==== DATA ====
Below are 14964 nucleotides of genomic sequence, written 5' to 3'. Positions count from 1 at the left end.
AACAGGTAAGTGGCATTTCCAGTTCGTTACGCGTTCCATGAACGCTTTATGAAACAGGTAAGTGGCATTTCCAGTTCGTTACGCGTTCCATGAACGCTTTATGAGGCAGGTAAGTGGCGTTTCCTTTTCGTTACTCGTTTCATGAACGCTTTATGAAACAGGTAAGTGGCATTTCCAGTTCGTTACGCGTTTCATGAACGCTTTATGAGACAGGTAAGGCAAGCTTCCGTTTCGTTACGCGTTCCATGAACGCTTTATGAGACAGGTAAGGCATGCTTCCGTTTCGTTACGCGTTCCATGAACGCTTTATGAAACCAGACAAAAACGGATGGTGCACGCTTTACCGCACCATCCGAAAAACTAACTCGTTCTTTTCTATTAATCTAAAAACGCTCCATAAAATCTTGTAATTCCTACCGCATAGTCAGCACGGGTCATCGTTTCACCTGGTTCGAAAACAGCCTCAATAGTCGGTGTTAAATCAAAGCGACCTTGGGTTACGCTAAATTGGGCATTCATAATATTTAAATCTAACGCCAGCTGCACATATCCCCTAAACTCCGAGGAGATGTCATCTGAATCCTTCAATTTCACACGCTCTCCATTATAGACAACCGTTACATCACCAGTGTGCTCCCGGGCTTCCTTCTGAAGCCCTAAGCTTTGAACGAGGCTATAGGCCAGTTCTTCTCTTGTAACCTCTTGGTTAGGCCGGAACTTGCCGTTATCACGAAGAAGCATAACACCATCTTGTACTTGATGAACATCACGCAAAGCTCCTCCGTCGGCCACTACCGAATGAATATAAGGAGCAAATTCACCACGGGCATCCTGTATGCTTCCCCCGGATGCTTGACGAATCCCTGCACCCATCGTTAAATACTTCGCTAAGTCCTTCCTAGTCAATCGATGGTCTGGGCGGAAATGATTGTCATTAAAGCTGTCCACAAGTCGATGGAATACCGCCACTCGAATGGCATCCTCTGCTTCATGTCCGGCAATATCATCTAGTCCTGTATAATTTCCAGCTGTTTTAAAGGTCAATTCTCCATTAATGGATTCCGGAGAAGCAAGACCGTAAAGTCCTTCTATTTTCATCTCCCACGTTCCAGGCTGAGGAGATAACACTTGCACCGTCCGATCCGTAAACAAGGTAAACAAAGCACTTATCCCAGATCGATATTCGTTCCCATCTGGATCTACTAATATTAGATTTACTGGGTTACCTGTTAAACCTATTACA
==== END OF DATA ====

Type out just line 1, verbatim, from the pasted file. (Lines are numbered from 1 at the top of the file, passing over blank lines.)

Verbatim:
Below are 14964 nucleotides of genomic sequence, written 5' to 3'. Positions count from 1 at the left end.